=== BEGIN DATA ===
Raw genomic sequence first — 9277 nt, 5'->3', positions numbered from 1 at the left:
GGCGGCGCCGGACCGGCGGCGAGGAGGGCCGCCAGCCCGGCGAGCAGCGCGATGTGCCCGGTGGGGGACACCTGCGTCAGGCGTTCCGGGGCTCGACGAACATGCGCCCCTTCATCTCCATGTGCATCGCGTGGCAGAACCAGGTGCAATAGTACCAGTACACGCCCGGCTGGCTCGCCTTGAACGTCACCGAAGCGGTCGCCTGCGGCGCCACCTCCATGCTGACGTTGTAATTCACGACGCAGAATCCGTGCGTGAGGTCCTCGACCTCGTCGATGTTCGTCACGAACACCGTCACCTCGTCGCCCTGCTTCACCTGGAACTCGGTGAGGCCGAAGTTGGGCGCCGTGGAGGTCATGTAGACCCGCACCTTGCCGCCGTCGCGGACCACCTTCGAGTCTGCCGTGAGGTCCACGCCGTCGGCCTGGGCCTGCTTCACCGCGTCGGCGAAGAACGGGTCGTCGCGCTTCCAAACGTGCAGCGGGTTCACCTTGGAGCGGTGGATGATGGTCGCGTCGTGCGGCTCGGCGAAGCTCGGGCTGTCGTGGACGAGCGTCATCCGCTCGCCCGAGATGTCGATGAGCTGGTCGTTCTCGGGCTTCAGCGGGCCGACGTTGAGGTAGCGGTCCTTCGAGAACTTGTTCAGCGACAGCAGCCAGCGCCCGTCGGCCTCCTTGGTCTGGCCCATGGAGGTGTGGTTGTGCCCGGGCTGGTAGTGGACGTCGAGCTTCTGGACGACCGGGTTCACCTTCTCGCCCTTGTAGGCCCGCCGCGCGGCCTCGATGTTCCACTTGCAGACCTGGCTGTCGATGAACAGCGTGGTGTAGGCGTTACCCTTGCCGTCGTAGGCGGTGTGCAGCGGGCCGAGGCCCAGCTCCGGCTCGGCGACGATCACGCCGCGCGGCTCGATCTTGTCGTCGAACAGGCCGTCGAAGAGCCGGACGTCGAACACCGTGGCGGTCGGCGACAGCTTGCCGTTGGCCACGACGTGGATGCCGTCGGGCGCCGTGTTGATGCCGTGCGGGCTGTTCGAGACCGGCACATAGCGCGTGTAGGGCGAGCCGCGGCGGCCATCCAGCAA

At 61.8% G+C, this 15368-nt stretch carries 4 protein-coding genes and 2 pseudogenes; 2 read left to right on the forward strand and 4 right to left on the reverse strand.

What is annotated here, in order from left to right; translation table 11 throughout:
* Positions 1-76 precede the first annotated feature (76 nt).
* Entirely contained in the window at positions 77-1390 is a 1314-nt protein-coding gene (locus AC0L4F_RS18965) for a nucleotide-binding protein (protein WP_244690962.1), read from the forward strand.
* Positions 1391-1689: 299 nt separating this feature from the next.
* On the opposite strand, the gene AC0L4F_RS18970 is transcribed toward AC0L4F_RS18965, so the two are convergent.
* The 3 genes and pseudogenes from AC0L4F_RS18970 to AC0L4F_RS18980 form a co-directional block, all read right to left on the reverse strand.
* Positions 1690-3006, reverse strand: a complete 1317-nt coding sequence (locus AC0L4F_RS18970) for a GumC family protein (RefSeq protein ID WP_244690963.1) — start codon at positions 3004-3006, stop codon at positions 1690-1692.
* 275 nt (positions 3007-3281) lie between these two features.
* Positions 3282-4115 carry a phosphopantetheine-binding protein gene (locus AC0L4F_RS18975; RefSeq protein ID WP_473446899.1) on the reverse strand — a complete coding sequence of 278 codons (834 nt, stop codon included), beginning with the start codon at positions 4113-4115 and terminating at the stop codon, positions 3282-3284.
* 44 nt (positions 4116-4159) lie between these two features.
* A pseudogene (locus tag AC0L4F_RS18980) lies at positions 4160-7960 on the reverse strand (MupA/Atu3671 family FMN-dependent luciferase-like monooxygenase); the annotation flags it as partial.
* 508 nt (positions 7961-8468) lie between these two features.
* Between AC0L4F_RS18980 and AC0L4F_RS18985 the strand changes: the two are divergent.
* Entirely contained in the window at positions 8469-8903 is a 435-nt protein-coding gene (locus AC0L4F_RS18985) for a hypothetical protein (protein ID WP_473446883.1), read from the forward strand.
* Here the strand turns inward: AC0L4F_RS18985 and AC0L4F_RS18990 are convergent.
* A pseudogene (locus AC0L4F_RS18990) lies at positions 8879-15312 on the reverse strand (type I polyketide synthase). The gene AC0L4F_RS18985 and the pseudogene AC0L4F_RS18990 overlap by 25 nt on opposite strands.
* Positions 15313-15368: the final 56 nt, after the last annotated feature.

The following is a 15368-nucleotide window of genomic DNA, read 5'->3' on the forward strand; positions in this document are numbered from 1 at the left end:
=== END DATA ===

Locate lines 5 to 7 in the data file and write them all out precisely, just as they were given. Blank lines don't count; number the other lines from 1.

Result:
* Positions 1-76 precede the first annotated feature (76 nt).
* Entirely contained in the window at positions 77-1390 is a 1314-nt protein-coding gene (locus AC0L4F_RS18965) for a nucleotide-binding protein (protein WP_244690962.1), read from the forward strand.
* Positions 1391-1689: 299 nt separating this feature from the next.